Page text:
Fourteen years ago I was searching for story ideas and my husband threw out the suggestion that I write about “a day in the life” of our cat. This piece ensued.
I try to stay around the doors. That way I know I won’t miss them. Although I spend much of my time alarmed by bugs and leaves, I do crave affection and I try to get it every day.
So I wait near the doors. In the evening, they come to the garage to take out garbage. They are happy to see me and sometimes pick me up to cuddle, saying “Hey, kitty kitty.” Moments I live for. Lately I’ve taken to flopping down on the doormat for a late afternoon nap, and they rarely miss me then.
As I alluded to, I chase bugs. It’s an excellent form of recreation and exercise. That aside, I just feel compelled to do it. I can’t resist the urge to bat at something with my paw. The wriggling it produces gives me an energetic and warm feeling. It’s some kind of kinetic stimulation. Wriggle, wriggle, bat, bat.
I assume it’s in my blood; I am the smallest of a hunter class that preys because we do. I am also of the least successful hunters and personally also among the greatest conservers of energy. It seems only logical to limit my efforts to play and leave the purposeful stalking to my large cousins.
Sometimes my tiny victims are avenged. Last week a stinging insect of some sort swooped down on me and bit into an inaccessible place on my rump and tail. I swatted and circled and jumped and bit the air, but got no relief. I spun a couple of times trying to get the thing, but finally in my madness I let out a screech – mrryowl! – and took off for the backyard. After a few yards it dismounted and I had a chance to give my tail a good lick. The stinging had set me off like a turbine.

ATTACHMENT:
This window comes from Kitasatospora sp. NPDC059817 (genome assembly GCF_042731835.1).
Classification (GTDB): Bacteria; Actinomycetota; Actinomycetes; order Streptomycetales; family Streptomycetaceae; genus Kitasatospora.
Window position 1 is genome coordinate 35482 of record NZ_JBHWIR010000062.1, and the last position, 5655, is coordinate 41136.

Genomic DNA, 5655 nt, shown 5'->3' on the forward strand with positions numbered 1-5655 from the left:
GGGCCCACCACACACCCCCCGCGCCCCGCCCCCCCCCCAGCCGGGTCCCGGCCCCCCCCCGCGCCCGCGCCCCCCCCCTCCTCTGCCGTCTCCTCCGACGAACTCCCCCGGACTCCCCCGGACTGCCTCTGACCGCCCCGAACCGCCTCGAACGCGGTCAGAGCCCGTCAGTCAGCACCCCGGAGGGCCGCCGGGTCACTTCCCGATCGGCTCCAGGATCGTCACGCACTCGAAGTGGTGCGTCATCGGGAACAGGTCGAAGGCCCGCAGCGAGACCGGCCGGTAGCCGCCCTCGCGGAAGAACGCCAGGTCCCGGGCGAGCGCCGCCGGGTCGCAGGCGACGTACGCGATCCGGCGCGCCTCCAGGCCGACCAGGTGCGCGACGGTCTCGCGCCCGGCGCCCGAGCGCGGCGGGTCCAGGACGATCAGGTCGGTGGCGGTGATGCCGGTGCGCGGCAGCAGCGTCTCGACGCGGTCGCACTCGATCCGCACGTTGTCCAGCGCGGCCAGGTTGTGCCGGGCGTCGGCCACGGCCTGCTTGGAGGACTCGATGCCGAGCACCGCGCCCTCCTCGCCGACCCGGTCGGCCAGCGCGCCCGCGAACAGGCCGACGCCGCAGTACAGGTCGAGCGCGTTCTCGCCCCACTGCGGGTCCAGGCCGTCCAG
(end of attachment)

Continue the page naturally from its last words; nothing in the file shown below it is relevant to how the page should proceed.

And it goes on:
My life, you see, is about motion, about responses and reflexes. What I see, what I smell, what I taste – it all urges me to action. There’s nothing subtle in how I deal with the things around me. I see movement: I pounce. I smell food: I drool. I feel pain: I run.
One evening a possum came into my garage. He comes occasionally, often with his cohorts, to eat the bowl of food they leave out for me, and he knows my weakness, my Achilles paw as it were: I’m afraid of things that are bigger than me. Bugs and mice and birds are within my reach, but not this grotesque marsupial. I cringed in a corner and watched him snuffle around my dish, eat his fill, then lumber behind a pile of wood stacked against the wall. My preference was to ignore him, but I couldn’t help my back arching and my tail swelling. My fur stood on end and I was helpless to stop it. Response, movement, stimulation. It’s the story of my life. The possum is a frozen coward, and my instinctive fear disgusts me.
Despite my shame, I stayed away for a couple of days. I slept fitfully in the park and actually ate some bugs, but mostly I starved and stayed awake. Hunger and loneliness drove me back to the garage. Fortunately the possum was gone and fortunately he hasn’t come back. Nonetheless, I stay alert. The garage is my kingdom and as such must be defended.